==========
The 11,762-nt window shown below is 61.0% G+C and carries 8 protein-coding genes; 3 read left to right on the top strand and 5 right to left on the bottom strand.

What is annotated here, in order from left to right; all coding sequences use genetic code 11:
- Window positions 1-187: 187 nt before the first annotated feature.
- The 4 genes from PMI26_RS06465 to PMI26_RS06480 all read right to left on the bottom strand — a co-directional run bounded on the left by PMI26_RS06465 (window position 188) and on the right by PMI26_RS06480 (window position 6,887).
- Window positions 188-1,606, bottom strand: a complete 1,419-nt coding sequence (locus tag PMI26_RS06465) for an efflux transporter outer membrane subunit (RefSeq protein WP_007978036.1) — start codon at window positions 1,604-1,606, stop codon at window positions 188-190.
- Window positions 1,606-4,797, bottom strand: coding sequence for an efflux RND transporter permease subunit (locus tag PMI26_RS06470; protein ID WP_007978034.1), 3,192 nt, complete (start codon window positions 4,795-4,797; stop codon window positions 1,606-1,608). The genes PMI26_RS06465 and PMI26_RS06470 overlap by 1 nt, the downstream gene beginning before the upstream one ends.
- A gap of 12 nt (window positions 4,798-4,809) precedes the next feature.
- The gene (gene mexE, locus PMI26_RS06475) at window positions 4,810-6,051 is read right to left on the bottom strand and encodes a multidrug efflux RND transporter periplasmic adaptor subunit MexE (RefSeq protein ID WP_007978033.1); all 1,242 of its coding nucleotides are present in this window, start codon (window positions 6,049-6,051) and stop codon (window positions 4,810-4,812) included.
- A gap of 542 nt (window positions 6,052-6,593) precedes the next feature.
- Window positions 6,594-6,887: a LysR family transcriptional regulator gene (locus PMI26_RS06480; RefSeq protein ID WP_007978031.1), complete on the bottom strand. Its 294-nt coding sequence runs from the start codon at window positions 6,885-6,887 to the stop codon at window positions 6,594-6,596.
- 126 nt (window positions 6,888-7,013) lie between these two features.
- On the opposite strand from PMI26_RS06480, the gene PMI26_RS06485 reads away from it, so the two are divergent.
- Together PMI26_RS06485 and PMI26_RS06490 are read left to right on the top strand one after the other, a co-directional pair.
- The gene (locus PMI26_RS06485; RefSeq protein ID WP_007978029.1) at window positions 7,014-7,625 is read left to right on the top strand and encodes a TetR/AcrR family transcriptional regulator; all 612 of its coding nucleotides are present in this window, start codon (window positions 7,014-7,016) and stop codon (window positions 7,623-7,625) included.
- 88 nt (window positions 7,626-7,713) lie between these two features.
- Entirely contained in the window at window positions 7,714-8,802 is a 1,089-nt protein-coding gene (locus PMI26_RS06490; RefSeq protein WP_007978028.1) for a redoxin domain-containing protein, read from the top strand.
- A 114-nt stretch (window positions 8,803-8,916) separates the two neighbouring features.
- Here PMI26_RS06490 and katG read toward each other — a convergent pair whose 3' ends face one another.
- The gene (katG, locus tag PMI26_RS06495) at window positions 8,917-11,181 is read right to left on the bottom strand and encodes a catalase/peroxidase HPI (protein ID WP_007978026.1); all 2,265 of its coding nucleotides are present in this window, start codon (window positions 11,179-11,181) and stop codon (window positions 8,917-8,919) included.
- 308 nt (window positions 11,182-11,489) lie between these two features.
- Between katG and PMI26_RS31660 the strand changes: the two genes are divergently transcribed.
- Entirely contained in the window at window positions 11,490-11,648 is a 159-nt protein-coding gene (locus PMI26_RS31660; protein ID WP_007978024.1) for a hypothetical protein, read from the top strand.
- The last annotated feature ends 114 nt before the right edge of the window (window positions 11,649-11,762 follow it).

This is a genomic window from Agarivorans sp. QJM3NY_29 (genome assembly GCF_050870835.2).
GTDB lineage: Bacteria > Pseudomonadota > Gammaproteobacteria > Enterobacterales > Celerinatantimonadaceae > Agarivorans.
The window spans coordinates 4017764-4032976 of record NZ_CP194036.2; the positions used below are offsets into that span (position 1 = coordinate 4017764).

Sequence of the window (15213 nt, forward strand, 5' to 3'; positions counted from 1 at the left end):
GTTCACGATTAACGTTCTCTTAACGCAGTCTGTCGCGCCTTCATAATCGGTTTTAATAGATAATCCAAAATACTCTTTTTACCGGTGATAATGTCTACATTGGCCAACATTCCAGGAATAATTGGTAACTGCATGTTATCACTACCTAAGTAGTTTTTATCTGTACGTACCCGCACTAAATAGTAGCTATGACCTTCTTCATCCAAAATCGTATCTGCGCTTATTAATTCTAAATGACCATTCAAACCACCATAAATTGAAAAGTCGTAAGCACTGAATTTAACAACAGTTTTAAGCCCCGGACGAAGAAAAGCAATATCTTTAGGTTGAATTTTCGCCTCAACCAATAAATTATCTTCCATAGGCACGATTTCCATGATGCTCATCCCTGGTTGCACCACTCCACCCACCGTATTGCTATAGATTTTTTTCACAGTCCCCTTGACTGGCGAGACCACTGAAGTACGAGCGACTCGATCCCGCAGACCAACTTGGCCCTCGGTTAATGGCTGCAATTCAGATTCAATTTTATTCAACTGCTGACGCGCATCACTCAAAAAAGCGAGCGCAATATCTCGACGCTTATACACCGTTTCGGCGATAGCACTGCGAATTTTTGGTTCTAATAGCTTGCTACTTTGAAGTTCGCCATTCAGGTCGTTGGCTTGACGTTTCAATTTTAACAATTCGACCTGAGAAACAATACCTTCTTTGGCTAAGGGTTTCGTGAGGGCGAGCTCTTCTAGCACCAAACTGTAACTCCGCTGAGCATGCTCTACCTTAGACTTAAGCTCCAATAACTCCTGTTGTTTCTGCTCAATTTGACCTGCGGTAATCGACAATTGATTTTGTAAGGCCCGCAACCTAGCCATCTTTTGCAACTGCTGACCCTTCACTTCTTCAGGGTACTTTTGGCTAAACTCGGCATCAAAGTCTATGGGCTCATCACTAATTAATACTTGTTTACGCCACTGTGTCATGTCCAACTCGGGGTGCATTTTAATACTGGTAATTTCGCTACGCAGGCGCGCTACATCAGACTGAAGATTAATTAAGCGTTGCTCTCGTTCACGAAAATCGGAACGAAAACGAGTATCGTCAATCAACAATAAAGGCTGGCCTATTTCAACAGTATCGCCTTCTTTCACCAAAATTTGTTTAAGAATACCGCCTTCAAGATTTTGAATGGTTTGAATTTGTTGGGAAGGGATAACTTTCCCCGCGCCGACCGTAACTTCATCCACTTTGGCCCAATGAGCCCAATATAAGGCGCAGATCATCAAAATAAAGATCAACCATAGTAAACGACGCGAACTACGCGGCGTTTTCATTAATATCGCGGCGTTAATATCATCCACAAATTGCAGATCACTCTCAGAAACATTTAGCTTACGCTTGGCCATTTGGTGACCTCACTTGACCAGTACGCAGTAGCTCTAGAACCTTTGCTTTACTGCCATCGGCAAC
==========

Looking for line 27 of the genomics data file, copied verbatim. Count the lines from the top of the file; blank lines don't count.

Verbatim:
Sequence of the window (15213 nt, forward strand, 5' to 3'; positions counted from 1 at the left end):